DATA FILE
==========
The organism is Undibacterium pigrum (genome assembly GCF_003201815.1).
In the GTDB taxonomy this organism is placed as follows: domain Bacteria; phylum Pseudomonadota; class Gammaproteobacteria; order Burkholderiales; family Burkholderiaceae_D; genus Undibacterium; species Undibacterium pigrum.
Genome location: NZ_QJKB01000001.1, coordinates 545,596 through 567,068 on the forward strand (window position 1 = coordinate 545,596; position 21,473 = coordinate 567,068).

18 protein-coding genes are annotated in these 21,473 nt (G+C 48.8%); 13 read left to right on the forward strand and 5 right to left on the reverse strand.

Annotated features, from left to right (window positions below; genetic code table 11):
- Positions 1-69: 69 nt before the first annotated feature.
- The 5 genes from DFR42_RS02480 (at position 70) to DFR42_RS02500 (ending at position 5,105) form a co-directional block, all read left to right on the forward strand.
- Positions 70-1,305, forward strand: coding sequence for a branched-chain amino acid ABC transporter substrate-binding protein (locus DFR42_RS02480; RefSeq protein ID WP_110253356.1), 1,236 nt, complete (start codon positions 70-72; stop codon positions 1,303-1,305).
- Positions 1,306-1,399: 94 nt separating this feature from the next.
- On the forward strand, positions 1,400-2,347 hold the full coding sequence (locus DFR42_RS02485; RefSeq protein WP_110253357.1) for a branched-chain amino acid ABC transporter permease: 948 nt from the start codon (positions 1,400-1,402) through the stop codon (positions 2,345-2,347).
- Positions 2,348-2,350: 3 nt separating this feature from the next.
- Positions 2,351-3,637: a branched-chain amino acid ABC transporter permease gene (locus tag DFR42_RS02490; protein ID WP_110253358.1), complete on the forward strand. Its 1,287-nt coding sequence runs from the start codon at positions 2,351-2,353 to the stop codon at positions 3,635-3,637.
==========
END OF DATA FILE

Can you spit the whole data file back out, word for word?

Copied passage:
The organism is Undibacterium pigrum (genome assembly GCF_003201815.1).
In the GTDB taxonomy this organism is placed as follows: domain Bacteria; phylum Pseudomonadota; class Gammaproteobacteria; order Burkholderiales; family Burkholderiaceae_D; genus Undibacterium; species Undibacterium pigrum.
Genome location: NZ_QJKB01000001.1, coordinates 545,596 through 567,068 on the forward strand (window position 1 = coordinate 545,596; position 21,473 = coordinate 567,068).

18 protein-coding genes are annotated in these 21,473 nt (G+C 48.8%); 13 read left to right on the forward strand and 5 right to left on the reverse strand.

Annotated features, from left to right (window positions below; genetic code table 11):
- Positions 1-69: 69 nt before the first annotated feature.
- The 5 genes from DFR42_RS02480 (at position 70) to DFR42_RS02500 (ending at position 5,105) form a co-directional block, all read left to right on the forward strand.
- Positions 70-1,305, forward strand: coding sequence for a branched-chain amino acid ABC transporter substrate-binding protein (locus DFR42_RS02480; RefSeq protein ID WP_110253356.1), 1,236 nt, complete (start codon positions 70-72; stop codon positions 1,303-1,305).
- Positions 1,306-1,399: 94 nt separating this feature from the next.
- On the forward strand, positions 1,400-2,347 hold the full coding sequence (locus DFR42_RS02485; RefSeq protein WP_110253357.1) for a branched-chain amino acid ABC transporter permease: 948 nt from the start codon (positions 1,400-1,402) through the stop codon (positions 2,345-2,347).
- Positions 2,348-2,350: 3 nt separating this feature from the next.
- Positions 2,351-3,637: a branched-chain amino acid ABC transporter permease gene (locus tag DFR42_RS02490; protein ID WP_110253358.1), complete on the forward strand. Its 1,287-nt coding sequence runs from the start codon at positions 2,351-2,353 to the stop codon at positions 3,635-3,637.